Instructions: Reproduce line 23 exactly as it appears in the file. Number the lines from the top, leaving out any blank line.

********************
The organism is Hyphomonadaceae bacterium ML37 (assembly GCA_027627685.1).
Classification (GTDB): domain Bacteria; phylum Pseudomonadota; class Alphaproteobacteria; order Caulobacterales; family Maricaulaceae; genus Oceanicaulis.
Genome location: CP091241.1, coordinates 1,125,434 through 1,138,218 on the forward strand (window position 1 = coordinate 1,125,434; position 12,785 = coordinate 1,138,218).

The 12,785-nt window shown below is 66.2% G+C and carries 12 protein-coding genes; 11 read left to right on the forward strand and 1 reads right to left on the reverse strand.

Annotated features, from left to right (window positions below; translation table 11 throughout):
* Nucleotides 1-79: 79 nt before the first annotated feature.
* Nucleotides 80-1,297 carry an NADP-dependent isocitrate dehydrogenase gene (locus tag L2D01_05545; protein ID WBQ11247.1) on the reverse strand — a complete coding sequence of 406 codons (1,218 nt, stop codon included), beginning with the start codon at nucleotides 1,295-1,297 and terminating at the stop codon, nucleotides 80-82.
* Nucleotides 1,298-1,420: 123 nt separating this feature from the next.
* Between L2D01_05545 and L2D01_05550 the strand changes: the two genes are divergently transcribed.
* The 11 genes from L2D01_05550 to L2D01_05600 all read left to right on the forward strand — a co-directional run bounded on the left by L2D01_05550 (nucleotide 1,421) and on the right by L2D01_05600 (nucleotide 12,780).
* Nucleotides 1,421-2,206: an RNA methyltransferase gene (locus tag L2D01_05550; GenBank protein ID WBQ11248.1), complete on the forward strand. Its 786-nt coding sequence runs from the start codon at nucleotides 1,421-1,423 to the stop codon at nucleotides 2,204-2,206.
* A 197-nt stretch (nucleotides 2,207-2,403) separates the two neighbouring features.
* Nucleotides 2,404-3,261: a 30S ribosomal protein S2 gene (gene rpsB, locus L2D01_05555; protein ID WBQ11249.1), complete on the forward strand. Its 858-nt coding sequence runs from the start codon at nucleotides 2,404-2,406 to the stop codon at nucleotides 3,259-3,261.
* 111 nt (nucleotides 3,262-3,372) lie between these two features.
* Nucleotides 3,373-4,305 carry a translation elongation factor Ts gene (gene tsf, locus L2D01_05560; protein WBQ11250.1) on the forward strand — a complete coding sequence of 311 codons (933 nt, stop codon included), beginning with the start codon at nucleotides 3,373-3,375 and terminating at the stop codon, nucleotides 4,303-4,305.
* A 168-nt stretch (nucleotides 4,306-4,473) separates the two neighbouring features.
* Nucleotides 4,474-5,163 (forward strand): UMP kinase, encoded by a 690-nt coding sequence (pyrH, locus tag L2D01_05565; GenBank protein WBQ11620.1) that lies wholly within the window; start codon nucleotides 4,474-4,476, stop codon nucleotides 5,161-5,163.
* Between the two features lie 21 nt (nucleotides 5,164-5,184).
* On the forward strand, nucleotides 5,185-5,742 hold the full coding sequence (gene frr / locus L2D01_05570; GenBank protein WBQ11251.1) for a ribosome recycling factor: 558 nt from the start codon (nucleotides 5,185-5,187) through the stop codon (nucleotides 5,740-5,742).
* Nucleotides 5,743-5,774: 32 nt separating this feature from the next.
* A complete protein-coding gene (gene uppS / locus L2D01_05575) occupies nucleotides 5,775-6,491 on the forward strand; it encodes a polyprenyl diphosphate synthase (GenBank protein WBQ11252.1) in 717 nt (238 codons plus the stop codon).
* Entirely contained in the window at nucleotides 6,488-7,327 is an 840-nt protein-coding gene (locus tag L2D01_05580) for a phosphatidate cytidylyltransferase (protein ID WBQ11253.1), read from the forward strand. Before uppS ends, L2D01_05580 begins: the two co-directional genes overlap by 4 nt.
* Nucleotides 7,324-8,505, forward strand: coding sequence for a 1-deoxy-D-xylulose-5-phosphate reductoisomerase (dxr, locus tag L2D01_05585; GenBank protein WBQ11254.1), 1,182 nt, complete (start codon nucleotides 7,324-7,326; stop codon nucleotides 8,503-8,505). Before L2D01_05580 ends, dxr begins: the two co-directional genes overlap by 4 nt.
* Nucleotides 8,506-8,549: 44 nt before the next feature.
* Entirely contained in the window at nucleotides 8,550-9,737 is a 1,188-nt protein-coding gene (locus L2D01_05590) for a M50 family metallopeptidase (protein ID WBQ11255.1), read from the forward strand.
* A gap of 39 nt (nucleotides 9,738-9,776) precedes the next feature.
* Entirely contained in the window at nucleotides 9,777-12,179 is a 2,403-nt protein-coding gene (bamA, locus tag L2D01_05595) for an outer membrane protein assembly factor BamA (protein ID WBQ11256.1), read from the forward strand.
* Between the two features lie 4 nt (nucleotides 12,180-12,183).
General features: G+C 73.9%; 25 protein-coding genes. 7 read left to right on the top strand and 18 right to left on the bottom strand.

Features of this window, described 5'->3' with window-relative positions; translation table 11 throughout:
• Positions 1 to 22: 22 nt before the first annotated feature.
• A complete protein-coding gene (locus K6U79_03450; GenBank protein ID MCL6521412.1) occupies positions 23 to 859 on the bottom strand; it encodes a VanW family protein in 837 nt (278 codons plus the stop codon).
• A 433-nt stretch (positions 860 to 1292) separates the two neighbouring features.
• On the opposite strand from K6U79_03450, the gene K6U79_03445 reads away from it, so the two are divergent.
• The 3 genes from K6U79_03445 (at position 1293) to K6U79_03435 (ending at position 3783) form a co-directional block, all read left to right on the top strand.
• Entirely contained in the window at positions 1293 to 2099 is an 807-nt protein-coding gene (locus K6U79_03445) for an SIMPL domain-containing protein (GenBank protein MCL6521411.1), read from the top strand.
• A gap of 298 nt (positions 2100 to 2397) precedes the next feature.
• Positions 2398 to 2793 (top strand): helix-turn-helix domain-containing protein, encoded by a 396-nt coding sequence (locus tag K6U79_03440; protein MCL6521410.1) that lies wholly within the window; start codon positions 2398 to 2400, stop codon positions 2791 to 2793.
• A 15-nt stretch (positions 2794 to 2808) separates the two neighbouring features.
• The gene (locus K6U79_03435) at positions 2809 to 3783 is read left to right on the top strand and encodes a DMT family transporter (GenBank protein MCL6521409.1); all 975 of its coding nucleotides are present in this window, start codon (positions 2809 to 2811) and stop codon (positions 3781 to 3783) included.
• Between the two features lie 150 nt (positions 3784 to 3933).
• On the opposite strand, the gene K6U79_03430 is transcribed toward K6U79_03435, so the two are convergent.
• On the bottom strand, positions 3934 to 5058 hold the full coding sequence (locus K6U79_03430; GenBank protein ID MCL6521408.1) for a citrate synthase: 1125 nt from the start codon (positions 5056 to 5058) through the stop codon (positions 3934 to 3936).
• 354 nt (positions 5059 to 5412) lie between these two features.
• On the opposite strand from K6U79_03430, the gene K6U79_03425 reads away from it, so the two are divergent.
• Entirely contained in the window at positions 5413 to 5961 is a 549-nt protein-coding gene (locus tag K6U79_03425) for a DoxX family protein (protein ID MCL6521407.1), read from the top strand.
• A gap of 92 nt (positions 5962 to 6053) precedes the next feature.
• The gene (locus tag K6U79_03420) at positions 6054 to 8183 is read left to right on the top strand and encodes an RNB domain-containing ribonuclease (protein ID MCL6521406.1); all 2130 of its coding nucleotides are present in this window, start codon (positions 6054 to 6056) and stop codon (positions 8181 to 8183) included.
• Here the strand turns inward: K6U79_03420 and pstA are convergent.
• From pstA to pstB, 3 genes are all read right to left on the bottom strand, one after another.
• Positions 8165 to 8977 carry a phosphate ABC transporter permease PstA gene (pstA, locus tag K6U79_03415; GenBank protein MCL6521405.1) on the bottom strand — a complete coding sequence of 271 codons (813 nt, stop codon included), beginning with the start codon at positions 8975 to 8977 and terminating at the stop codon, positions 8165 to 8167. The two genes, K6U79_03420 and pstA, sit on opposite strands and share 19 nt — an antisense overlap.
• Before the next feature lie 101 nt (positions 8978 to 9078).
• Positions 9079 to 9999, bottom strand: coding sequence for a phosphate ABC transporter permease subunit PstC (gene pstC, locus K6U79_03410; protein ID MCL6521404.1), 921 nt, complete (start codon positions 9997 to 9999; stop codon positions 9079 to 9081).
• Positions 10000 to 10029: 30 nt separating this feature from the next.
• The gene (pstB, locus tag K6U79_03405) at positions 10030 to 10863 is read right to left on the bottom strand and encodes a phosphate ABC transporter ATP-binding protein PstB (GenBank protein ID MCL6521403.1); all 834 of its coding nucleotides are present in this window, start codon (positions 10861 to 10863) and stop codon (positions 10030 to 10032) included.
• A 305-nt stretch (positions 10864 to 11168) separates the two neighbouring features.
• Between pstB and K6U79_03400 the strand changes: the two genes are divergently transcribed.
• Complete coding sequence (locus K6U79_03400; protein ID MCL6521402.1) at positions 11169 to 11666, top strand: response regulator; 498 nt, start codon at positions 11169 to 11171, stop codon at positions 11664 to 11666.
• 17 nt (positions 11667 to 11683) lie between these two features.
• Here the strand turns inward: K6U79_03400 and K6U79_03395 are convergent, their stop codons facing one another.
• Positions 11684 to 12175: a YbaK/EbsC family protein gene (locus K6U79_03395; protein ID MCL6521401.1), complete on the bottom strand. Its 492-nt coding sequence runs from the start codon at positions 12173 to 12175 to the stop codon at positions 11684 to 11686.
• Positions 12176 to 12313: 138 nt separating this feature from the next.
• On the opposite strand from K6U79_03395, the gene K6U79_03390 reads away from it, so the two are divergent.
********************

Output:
* Nucleotides 7,324-8,505, forward strand: coding sequence for a 1-deoxy-D-xylulose-5-phosphate reductoisomerase (dxr, locus tag L2D01_05585; GenBank protein WBQ11254.1), 1,182 nt, complete (start codon nucleotides 7,324-7,326; stop codon nucleotides 8,503-8,505). Before L2D01_05580 ends, dxr begins: the two co-directional genes overlap by 4 nt.